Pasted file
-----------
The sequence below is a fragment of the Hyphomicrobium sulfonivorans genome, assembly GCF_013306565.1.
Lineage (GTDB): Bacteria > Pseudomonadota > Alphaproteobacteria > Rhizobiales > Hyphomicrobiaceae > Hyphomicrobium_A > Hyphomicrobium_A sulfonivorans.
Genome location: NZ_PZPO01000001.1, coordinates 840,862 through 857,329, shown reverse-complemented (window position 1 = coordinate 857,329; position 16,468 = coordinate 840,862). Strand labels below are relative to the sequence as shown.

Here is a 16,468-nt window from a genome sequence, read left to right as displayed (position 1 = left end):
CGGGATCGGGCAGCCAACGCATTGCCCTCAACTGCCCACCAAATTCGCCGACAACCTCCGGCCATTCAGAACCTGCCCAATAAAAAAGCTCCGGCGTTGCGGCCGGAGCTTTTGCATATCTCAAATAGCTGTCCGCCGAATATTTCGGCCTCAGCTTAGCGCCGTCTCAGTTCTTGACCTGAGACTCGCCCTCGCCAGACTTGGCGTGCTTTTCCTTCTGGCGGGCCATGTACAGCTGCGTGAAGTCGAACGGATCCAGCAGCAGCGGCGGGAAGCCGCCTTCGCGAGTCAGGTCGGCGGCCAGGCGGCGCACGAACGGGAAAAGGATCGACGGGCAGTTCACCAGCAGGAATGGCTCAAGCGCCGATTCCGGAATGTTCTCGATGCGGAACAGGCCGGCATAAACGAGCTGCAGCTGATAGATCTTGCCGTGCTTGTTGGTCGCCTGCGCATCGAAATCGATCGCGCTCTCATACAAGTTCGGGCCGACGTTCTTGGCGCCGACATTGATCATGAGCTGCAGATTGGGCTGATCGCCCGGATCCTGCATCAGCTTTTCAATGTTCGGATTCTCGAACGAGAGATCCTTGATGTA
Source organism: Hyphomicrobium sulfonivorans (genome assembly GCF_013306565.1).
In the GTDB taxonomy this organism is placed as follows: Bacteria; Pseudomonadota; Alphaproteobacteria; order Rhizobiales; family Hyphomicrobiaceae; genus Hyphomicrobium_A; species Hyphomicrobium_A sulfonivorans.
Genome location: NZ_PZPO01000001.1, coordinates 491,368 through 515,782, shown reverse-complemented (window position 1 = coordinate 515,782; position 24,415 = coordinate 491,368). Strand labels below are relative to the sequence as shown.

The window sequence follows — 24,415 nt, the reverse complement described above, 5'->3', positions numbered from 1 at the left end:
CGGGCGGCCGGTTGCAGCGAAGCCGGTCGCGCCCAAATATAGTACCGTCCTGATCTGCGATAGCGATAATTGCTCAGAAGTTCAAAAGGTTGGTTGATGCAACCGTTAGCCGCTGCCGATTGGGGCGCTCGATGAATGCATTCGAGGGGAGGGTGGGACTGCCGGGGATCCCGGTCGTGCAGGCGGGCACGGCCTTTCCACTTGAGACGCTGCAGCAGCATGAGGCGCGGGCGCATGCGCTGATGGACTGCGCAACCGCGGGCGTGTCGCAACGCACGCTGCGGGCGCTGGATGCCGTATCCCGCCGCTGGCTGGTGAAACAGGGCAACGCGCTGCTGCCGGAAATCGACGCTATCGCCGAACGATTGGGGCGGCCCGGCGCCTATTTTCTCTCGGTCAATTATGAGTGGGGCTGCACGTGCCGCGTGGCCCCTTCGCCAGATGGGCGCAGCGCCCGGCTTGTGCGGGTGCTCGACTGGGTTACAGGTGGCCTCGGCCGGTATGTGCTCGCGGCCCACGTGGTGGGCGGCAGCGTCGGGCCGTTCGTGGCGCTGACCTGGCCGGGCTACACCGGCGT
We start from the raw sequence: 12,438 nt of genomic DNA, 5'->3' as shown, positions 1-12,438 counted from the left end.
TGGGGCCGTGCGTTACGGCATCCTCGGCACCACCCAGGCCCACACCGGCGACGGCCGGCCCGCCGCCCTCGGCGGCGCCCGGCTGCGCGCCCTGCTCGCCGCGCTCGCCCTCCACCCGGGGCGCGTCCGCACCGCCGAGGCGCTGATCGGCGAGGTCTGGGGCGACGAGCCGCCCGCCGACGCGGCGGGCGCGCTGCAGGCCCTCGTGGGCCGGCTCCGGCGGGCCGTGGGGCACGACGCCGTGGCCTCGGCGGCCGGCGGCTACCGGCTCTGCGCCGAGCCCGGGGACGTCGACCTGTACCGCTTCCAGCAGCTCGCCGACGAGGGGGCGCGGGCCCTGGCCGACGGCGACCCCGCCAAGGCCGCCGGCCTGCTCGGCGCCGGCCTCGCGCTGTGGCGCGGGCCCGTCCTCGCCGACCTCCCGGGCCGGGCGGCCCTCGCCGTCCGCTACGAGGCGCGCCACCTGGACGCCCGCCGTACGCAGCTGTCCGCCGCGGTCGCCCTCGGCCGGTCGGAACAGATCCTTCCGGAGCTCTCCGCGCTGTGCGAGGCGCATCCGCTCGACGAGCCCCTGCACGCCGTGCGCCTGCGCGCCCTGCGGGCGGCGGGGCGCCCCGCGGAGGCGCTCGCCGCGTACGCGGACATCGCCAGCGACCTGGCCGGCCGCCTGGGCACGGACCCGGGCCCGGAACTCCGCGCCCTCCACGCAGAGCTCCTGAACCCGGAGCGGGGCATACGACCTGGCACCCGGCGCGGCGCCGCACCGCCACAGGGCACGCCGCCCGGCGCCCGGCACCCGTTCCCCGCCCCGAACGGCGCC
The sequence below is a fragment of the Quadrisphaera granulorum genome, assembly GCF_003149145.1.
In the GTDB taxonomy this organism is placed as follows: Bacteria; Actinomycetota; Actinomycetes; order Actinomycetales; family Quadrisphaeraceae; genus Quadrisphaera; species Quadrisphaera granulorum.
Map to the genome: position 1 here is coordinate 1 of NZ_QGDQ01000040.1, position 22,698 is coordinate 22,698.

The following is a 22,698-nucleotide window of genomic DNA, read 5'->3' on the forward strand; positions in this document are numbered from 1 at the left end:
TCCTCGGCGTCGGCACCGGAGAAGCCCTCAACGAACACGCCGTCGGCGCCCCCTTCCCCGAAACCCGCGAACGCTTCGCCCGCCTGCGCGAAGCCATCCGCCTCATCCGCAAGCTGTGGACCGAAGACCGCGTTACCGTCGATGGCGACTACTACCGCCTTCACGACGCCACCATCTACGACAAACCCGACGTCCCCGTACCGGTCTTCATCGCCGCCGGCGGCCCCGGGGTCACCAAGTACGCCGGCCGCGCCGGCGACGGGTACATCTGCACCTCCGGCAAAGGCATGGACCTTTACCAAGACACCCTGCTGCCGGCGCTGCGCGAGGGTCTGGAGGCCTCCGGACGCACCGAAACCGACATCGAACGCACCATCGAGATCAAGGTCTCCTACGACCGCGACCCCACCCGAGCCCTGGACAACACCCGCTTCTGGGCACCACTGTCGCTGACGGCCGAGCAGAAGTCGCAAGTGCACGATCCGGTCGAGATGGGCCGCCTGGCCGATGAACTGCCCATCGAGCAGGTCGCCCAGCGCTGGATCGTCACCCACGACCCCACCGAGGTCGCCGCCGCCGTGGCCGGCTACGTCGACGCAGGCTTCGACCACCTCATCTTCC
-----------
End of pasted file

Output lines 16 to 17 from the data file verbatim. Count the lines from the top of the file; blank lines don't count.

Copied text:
The following is a 22,698-nucleotide window of genomic DNA, read 5'->3' on the forward strand; positions in this document are numbered from 1 at the left end:
TCCTCGGCGTCGGCACCGGAGAAGCCCTCAACGAACACGCCGTCGGCGCCCCCTTCCCCGAAACCCGCGAACGCTTCGCCCGCCTGCGCGAAGCCATCCGCCTCATCCGCAAGCTGTGGACCGAAGACCGCGTTACCGTCGATGGCGACTACTACCGCCTTCACGACGCCACCATCTACGACAAACCCGACGTCCCCGTACCGGTCTTCATCGCCGCCGGCGGCCCCGGGGTCACCAAGTACGCCGGCCGCGCCGGCGACGGGTACATCTGCACCTCCGGCAAAGGCATGGACCTTTACCAAGACACCCTGCTGCCGGCGCTGCGCGAGGGTCTGGAGGCCTCCGGACGCACCGAAACCGACATCGAACGCACCATCGAGATCAAGGTCTCCTACGACCGCGACCCCACCCGAGCCCTGGACAACACCCGCTTCTGGGCACCACTGTCGCTGACGGCCGAGCAGAAGTCGCAAGTGCACGATCCGGTCGAGATGGGCCGCCTGGCCGATGAACTGCCCATCGAGCAGGTCGCCCAGCGCTGGATCGTCACCCACGACCCCACCGAGGTCGCCGCCGCCGTGGCCGGCTACGTCGACGCAGGCTTCGACCACCTCATCTTCC